Joseph Jarman, a saxophonist, multi-reedist, percussionist, poet, and composer who was a charter member of Chicago’s Association for the Advancement of Creative Musicians (AACM) and a staple of the Art Ensemble of Chicago, died Wednesday, Jan. 9, at the Lillian Booth Actors Home in Englewood Cliffs, N.J. He was 81.
His death was announced by his friend and AACM colleague Douglas R. Ewart, and confirmed by his former wife, Thulani Davis, and in a statement on the website of the AACM’s New York chapter. The cause of death was cardiac arrest and respiratory failure.
As a member of the Art Ensemble from 1968 until his retirement in 1993, Jarman played a crucial role in expanding both the sonic and visual palettes of jazz, outfitting himself on stage with face paint and elaborate costumes and performing dances that evoked a collision between the rituals of precolonial Africa and the modern Westernized world. With their similarly omnivorous music and memorable motto “Great Black Music, ancient to the future,” the Art Ensemble became the flagship of the AACM.
Jarman was also a bandleader in his own right. He led his own quintet prior to joining the Art Ensemble of Chicago, and recorded semi-regularly throughout the 1970s and ’80s, especially with AEC drummer Famoudou Don Moye. His music trod similarly open and colorful paths to his work with the Art Ensemble.
“I’ve always been interested in blending all the elements, and people were saying it was unique or unusual, and some even claimed I was the first quote-unquote jazz musician to incorporate what they now call ‘multimedia,’” Jarman said in a 1999 interview with the online magazine Perfect Sound Forever. “I’ve found also in other cultures that all of these things are blended in together. Only here, because of the illusion of intellectualism, our society separates the validity of human expression.”
Born in Pine Bluff, Ark., on Sept. 14, 1937, Joseph Jarman grew up on Chicago’s North Side, though he attended the South Side’s DuSable High School and played drums in the school’s concert band. He dropped out of high school to join the army in 1955, joining the 11th Airborne Division (stationed in Germany) and playing in its band. While in Germany, Jarman switched to saxophone and clarinet and began studying jazz recordings.
After his discharge in 1958, Jarman returned to Chicago and enrolled at Wilson Junior College, where he met saxophonists Anthony Braxton and Henry Threadgill as well as two future Art Ensemble colleagues, saxophonist Roscoe Mitchell and bassist Malachi Favors. With Mitchell and Favors, Jarman in 1961 joined the Experimental Band led by Mitchell’s friend Richard Abrams. The Experimental Band formed the core of what in 1965 became the Association for the Advancement of Creative Musicians.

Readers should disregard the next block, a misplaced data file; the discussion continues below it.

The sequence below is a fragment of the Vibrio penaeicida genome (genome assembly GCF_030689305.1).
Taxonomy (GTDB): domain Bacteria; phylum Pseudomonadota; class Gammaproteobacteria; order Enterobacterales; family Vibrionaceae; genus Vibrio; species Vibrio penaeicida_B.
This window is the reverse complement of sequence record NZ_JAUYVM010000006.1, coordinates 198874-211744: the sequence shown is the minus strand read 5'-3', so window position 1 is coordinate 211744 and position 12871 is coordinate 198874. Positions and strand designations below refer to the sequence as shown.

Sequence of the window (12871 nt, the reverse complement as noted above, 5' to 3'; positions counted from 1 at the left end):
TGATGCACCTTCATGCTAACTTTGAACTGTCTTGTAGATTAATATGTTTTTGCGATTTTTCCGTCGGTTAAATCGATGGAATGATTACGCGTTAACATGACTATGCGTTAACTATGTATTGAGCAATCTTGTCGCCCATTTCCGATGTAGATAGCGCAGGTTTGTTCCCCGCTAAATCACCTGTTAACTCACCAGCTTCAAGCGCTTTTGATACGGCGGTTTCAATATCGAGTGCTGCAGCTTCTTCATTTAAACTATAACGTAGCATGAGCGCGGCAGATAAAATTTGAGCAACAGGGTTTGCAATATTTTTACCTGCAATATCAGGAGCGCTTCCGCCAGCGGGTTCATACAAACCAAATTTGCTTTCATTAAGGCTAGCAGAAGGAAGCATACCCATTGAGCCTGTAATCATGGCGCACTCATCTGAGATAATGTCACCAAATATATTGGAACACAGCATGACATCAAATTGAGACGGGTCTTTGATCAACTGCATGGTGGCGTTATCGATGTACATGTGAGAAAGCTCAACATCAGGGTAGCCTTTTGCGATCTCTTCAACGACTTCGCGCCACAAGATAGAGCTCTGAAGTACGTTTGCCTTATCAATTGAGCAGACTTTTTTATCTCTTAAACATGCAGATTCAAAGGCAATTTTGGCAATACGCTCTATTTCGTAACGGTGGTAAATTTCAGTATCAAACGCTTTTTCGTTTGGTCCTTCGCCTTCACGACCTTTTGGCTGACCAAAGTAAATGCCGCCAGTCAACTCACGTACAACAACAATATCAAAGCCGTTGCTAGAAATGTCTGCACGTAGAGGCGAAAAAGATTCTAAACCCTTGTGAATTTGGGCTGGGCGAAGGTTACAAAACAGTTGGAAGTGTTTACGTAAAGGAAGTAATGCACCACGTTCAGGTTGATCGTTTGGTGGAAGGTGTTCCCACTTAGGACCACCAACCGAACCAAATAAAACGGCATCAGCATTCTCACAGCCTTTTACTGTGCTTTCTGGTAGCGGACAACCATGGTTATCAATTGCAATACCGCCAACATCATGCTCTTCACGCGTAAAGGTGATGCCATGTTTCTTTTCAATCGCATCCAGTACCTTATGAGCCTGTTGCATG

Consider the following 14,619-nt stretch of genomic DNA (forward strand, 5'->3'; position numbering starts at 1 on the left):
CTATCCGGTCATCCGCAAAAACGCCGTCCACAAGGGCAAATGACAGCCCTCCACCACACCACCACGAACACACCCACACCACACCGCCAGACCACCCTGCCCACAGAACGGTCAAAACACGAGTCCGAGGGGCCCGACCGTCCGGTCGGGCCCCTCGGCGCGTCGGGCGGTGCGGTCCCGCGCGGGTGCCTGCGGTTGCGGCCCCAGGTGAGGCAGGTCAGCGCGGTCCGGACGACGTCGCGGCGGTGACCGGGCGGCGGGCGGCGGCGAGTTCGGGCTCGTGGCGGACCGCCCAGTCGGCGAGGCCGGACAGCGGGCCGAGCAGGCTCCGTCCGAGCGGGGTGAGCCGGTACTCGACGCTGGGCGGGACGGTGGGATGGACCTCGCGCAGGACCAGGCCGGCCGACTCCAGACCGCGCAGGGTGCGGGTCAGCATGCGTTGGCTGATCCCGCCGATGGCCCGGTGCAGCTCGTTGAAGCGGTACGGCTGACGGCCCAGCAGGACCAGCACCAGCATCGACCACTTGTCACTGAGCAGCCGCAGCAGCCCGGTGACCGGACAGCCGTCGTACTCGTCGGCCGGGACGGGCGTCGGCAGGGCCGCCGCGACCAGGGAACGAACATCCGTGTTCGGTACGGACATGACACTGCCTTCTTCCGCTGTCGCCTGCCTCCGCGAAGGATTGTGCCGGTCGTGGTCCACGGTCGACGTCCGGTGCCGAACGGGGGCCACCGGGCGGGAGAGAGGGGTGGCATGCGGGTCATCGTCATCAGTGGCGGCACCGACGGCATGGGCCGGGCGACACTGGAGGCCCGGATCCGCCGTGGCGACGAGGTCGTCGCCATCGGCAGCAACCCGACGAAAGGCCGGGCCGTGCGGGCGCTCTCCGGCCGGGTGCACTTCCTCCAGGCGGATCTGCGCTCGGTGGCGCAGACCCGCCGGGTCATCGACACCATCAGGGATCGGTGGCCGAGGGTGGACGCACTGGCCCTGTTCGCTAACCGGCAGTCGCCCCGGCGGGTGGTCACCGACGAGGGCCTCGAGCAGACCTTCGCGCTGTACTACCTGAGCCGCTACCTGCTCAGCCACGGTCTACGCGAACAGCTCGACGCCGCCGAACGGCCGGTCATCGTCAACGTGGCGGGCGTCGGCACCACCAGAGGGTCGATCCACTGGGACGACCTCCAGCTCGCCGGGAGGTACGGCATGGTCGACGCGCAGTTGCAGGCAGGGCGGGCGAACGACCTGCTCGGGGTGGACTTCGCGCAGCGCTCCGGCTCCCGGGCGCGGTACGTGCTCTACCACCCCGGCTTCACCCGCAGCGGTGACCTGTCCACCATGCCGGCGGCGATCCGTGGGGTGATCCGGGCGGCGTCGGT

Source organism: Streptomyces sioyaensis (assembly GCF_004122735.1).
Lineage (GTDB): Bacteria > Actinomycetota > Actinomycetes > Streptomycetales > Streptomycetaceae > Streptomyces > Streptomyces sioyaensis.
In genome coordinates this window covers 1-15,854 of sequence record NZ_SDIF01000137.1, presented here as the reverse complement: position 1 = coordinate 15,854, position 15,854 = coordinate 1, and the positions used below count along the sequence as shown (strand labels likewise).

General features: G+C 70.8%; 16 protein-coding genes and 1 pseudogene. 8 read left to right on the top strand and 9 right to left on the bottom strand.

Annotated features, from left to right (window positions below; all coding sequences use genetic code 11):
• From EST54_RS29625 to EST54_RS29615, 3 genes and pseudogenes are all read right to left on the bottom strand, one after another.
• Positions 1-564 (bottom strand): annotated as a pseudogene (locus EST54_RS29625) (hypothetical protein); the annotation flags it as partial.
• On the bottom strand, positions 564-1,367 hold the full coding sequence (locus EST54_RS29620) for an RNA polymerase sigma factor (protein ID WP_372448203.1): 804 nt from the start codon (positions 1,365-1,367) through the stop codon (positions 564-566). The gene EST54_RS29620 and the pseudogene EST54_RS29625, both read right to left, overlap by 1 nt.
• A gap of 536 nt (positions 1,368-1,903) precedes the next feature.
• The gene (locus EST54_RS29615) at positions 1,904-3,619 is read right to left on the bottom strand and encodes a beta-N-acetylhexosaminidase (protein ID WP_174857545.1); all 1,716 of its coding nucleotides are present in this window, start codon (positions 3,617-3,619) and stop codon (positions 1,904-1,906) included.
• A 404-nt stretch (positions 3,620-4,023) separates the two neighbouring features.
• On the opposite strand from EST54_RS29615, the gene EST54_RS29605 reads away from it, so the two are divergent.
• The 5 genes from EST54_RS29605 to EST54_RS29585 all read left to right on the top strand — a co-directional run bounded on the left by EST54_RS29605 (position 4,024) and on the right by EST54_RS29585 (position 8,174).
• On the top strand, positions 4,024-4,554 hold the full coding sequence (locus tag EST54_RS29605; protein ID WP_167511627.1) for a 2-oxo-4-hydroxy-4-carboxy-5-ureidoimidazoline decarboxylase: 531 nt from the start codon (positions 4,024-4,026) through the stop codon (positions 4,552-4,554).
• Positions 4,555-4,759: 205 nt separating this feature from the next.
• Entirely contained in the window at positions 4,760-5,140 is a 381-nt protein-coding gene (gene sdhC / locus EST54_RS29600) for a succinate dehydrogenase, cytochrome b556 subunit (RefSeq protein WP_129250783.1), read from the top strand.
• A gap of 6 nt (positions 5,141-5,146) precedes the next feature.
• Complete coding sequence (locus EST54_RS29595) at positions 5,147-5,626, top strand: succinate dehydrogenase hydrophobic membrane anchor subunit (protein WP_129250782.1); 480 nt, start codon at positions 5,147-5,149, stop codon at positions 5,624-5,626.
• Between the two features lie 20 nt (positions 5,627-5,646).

In keeping with the AACM’s dictum of original music that emphasized improvisation and new creative outlets, Jarman began in 1967 to perform as an unaccompanied soloist. He also formed a quintet featuring saxophonist Fred Anderson, pianist Christopher Gaddy, bassist Charles Clark, and drummer Thurman Barker. The band recorded one album, 1966’s Song For, before Gaddy’s untimely death in 1968; that same year, Jarman used the remaining members for As If It Were the Seasons, after which Clark, too, passed away and Jarman dissolved the band.
Seeing his friend’s subsequent depression and creative uncertainty, Mitchell invited Jarman to join what was then called the Roscoe Mitchell Art Ensemble, soon to be renamed the Art Ensemble of Chicago to highlight the band’s cooperative nature. Along with Mitchell, Favors, Moye, and trumpeter Lester Bowie, Jarman quickly became an integral part of the group. For its overtly theatrical performances, he painted his face, wore exotic hats, and often appeared shirtless (and in some instances completely nude).
“I was sort of the shamanistic image coming from various cultures,” he later explained. “What we were doing with that face painting was representing everyone throughout the universe, and that was expressed in the music as well. That’s why the music was so interesting. It wasn’t limited to Western instruments, African instruments, or Asian instruments, or South American instruments, or anybody’s instruments. If we needed a sound, we’d put a leather chair on stage and scratch it, if that was the only way to get the sound.”
The band relocated to Paris in 1969, returning to Chicago before Jarman moved to New York in 1982. He continued as a member of the Art Ensemble of Chicago, however, until his retirement in 1993 to focus on his work as a Buddhist priest (which he was ordained in 1990); he also taught aikido in Brooklyn. In 1996 he came out of retirement to work in a trio, Equal Interest, with violinist Leroy Jenkins and pianist Myra Melford.
In 2003 he rejoined the Art Ensemble of Chicago, and he can be heard on their recording of that year, The Meeting, and two subsequent albums, Sirius Calling and Non-Cognitive Aspects of the City. But he appeared only sporadically with them in ensuing years as his health deteriorated. He had surgery to remove a massive blood clot in his brain in 2011, further curtailing his performances—although in 2017 he made a final appearance at the group’s 50th anniversary concert at Columbia University’s Lenfest Center for the Arts in New York.
Jarman is survived by his ex-wife; two sons, Joseph Jarman Jr. and Jeffrey Jarman; one daughter, Calypso Jarman; and several grandchildren and great-grandchildren.Originally Published